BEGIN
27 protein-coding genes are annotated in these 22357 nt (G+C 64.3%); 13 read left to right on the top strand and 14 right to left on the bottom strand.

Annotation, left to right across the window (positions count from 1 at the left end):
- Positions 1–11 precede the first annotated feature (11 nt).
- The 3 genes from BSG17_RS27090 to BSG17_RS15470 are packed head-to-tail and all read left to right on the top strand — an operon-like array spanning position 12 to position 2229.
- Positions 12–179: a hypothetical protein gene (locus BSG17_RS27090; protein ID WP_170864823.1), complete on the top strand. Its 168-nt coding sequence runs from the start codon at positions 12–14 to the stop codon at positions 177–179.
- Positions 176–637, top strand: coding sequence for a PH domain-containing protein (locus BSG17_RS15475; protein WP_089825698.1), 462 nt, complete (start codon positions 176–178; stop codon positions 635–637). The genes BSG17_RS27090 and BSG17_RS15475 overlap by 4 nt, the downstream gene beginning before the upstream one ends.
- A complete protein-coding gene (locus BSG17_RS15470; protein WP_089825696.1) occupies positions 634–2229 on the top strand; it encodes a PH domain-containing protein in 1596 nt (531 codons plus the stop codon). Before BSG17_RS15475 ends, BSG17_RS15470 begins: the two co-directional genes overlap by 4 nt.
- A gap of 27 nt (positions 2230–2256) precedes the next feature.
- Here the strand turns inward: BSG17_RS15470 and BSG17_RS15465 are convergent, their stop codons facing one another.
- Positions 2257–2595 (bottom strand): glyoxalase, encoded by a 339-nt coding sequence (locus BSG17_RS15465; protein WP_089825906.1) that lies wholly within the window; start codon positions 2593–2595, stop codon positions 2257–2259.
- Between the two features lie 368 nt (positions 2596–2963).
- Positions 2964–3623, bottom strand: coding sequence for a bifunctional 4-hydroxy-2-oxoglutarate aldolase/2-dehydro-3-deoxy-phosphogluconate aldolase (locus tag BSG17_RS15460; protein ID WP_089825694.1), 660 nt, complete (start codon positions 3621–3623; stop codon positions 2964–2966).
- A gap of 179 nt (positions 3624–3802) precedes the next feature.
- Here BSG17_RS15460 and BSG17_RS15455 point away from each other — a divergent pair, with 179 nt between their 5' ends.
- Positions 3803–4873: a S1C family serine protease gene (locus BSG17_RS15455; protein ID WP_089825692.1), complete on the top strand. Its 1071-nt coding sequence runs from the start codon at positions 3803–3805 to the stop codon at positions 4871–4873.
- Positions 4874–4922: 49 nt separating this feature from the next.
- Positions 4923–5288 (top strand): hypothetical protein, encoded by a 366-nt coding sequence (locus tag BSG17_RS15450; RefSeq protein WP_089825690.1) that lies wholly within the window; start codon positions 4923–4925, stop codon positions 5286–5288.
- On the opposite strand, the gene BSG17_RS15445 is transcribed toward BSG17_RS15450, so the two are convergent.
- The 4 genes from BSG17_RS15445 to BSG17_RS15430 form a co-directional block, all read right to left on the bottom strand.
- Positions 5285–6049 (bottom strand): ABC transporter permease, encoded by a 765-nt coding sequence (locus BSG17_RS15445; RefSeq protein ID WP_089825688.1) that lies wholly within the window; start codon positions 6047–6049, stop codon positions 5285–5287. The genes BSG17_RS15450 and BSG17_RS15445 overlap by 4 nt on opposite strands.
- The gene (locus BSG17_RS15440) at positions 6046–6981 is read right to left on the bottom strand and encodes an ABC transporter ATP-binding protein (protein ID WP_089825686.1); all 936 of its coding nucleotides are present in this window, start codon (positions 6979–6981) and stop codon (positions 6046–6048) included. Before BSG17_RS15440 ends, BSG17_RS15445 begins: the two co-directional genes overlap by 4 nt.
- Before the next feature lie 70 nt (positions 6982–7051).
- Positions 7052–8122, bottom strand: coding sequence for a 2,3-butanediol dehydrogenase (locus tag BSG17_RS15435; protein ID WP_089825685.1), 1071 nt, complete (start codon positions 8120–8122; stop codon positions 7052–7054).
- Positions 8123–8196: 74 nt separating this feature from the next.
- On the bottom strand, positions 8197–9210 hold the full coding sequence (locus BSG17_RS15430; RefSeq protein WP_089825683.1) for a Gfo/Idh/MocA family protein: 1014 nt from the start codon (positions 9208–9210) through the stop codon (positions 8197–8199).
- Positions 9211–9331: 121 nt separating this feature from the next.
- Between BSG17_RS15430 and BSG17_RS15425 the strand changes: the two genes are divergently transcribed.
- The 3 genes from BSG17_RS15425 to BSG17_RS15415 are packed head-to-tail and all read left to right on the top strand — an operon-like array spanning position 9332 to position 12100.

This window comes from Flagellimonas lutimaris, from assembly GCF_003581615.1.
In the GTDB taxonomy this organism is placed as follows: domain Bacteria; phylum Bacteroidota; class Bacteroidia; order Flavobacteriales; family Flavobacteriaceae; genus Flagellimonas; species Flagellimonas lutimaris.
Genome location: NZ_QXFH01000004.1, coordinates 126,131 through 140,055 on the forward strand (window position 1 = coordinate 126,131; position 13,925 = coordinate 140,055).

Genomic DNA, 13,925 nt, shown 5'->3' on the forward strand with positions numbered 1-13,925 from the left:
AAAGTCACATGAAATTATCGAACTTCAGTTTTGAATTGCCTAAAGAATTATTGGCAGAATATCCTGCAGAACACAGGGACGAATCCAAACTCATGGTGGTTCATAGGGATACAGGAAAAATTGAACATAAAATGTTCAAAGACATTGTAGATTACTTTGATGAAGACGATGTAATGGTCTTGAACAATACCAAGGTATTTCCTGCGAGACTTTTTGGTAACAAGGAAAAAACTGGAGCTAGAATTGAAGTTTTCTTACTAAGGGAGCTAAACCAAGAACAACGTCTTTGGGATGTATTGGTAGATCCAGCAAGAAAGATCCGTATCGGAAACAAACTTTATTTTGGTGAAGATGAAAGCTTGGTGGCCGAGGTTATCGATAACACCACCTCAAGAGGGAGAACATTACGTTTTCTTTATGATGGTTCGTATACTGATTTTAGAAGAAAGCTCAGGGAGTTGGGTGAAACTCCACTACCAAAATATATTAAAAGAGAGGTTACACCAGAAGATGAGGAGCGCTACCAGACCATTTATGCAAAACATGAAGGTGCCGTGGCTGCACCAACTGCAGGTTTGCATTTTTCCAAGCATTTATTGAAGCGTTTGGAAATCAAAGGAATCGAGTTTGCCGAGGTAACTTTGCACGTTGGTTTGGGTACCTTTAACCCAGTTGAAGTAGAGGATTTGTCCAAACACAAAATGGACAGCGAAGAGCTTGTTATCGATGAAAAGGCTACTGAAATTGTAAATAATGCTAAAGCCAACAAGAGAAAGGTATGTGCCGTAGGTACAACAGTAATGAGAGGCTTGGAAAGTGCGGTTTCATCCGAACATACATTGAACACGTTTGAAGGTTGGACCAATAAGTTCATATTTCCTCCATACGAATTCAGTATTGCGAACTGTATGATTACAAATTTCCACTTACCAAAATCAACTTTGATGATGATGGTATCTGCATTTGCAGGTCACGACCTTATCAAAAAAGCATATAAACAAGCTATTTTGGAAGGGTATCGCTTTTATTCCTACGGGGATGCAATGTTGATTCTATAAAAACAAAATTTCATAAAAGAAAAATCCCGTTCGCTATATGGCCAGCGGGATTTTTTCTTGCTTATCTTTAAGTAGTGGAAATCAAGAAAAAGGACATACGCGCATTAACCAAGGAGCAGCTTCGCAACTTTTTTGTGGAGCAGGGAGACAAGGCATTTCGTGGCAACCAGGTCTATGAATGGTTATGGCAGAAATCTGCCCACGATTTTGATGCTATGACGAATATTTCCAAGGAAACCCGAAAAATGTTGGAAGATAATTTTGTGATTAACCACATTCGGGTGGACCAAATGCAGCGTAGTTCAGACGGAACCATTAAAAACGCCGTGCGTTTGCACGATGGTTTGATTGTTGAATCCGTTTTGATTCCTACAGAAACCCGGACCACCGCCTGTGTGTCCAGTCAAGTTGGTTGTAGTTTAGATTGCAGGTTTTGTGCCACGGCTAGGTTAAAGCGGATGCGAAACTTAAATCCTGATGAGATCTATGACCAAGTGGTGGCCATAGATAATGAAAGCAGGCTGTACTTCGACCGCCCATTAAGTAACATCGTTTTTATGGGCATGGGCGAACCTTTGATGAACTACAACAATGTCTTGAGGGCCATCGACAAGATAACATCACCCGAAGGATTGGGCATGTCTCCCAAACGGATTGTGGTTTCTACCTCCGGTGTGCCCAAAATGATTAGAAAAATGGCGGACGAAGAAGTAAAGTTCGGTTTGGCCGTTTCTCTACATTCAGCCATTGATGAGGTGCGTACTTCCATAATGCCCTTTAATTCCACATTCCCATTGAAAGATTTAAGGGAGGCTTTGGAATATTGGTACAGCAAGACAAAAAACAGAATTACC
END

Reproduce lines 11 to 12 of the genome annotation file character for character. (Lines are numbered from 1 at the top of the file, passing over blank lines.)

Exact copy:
- Between the two features lie 368 nt (positions 2596–2963).
- Positions 2964–3623, bottom strand: coding sequence for a bifunctional 4-hydroxy-2-oxoglutarate aldolase/2-dehydro-3-deoxy-phosphogluconate aldolase (locus tag BSG17_RS15460; protein ID WP_089825694.1), 660 nt, complete (start codon positions 3621–3623; stop codon positions 2964–2966).